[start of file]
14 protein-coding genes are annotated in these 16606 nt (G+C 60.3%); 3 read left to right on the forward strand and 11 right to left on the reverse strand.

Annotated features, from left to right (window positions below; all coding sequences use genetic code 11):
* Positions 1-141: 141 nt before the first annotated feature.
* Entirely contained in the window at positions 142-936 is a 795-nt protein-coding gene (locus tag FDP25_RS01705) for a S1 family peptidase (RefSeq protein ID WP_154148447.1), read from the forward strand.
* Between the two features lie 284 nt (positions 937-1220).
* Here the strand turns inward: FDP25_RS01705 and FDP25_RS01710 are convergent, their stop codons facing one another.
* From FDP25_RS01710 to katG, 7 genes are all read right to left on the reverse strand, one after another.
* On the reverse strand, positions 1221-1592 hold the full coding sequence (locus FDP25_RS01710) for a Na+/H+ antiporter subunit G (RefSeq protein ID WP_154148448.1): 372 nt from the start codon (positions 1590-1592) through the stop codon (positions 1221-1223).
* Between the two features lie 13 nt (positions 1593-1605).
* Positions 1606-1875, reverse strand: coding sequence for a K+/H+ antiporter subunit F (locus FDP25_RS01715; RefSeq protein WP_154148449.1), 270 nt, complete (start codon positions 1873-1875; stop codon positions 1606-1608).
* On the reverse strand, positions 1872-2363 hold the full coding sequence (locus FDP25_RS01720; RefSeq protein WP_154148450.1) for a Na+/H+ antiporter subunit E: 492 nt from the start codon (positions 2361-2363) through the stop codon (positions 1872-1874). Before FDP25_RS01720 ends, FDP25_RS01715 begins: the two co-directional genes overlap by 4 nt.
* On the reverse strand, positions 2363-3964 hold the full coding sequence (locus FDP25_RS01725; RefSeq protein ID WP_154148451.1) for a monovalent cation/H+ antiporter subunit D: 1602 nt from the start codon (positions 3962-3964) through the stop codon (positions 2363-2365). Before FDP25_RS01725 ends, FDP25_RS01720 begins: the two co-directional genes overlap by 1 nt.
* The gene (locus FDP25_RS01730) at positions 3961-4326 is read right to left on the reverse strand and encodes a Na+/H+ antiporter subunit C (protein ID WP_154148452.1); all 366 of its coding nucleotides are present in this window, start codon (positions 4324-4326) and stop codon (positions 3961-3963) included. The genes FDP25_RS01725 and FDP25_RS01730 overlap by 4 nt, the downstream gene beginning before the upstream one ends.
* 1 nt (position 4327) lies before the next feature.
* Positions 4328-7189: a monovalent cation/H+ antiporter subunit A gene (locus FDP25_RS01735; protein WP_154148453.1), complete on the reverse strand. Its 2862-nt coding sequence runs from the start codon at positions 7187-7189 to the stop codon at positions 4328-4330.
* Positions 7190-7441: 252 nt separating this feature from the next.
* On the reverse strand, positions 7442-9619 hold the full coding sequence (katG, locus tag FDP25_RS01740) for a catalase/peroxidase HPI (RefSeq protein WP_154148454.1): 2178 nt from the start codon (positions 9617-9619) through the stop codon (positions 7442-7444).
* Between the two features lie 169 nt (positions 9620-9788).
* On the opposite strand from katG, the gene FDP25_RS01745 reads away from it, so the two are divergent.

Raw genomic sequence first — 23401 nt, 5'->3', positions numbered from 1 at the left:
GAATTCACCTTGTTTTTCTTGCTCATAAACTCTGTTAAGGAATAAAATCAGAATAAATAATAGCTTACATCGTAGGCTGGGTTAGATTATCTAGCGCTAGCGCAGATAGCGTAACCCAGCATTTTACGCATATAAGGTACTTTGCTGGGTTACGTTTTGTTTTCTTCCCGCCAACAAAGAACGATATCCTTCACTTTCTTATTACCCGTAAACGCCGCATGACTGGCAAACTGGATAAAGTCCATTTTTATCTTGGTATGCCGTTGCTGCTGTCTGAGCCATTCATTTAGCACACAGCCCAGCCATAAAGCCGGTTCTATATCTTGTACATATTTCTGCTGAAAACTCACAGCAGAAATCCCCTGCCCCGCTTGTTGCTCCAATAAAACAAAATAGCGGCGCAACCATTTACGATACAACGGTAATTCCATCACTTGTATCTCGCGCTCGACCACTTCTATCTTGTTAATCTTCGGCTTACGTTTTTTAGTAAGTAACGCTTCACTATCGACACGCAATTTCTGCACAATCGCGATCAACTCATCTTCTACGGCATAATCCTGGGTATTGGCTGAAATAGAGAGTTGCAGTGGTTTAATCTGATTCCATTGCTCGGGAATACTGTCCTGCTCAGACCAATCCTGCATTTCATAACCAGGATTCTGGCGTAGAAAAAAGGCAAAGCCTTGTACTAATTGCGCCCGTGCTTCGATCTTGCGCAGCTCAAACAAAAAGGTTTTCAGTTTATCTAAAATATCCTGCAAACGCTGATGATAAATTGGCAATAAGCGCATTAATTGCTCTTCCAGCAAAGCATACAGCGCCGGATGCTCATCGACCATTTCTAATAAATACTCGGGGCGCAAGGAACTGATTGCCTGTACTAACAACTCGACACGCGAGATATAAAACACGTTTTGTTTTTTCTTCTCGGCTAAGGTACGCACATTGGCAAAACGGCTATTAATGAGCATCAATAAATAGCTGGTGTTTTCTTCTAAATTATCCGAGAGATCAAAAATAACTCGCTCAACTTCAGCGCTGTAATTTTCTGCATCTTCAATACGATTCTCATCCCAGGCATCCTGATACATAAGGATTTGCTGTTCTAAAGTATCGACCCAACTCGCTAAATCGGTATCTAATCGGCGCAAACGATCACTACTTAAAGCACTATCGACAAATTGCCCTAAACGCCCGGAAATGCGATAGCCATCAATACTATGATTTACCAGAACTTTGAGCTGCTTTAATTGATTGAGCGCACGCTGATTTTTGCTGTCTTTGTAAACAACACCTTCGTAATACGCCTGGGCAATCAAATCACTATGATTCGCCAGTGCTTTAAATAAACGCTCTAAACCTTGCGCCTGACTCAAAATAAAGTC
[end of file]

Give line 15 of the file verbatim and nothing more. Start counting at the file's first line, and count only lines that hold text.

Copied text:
* Positions 4328-7189: a monovalent cation/H+ antiporter subunit A gene (locus FDP25_RS01735; protein WP_154148453.1), complete on the reverse strand. Its 2862-nt coding sequence runs from the start codon at positions 7187-7189 to the stop codon at positions 4328-4330.